Commonwealth logo, ACCC Logo and Scamwatch banner




 
SCAMwatch homeBanking and online account scams

Banking and online account scams

The last couple of decades have seen huge changes in how we do our banking and pay for goods and services. Unfortunately, scammers are taking advantage of new technology to generate a number of potentially very costly scams.

These scams aim to steal your account information and your money. Many of these scams can look and sound like the real thing, but there are ways of picking up on the warning signs so that you don't lose out.

Phishing emails are fake emails usually pretending to be from banks or other financial institutions. They make up some reason for you to give your account details and then use these details to steal your money.

Scammers pretend to be from your bank or financial institution and tell you that there is a problem with your account. They ask for your account details to protect your money, but then use these details to steal your money.

There are many types of scams that aim to steal your credit card details, either by taking the card itself or by tricking you into giving them the card’s details.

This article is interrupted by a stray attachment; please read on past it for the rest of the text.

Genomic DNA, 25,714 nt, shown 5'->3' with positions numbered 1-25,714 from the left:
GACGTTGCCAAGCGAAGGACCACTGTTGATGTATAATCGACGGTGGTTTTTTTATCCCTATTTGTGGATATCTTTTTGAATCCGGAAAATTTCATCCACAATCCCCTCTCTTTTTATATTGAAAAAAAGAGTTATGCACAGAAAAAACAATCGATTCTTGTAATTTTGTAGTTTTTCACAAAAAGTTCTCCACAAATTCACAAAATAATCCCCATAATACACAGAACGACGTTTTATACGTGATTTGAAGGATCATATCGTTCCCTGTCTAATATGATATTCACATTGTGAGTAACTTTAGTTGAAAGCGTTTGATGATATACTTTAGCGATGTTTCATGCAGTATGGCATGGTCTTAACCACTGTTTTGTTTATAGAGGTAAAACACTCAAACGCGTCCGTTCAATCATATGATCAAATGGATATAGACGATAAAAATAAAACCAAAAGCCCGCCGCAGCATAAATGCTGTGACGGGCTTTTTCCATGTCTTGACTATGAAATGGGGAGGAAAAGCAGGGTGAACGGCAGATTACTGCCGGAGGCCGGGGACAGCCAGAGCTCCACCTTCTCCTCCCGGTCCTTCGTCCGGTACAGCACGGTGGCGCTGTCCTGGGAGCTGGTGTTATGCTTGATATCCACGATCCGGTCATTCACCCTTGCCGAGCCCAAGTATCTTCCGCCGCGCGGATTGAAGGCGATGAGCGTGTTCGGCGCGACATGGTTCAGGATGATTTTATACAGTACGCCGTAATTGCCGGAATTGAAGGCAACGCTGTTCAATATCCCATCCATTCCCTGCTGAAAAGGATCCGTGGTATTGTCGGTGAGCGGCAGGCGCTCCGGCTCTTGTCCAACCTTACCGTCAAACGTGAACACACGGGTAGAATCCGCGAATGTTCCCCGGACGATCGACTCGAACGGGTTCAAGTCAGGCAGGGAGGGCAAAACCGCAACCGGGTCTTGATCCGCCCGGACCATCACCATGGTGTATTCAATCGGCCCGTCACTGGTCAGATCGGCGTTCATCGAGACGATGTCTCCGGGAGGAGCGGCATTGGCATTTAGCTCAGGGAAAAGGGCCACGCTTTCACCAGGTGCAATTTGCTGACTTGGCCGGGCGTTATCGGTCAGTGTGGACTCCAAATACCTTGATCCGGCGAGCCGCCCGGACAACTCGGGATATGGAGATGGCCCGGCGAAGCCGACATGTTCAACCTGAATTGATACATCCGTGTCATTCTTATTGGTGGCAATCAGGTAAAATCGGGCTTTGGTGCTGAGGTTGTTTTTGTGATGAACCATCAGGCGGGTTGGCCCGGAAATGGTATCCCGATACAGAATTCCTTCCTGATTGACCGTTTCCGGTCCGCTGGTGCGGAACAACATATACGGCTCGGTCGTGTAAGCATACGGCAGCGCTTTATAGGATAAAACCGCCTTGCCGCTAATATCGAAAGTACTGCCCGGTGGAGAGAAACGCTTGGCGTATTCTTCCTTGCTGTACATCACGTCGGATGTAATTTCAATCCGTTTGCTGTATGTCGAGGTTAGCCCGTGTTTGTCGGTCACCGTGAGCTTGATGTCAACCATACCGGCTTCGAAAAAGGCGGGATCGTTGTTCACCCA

Card skimming is the illegal copying of information from the magnetic strip of a credit or ATM card. This can create a fake or ‘cloned’ card with your details on it.

Similar scams:


If you agree to transfer money for someone you don’t know, you let scammers use your bank account to ‘launder’ their dirty money. This puts you and your money in the firing line.

You are promised huge rewards if you help someone transfer money out of their country by paying fees or giving them your bank account details.

Employment opportunities that promise huge incomes with little work – usually by asking you to transfer money for someone else or recruit new victims.

Online auctions can be rigged by scammers or used to target you for a scam outside of the auction site. You could end up with a dud product or nothing at all for your money.

Spyware is a type of software that spies on what you do on your computer. Key-loggers record what keys you press on your keyboard. Scammers can use them to steal your online banking passwords or other personal information.

You are sent a cheque for something you have sold, but it is for more than the amount agreed. The scammer hopes you will refund the extra money before you notice that their cheque has bounced.

Printer friendly
Quick links
 

© Commonwealth of Australia 2014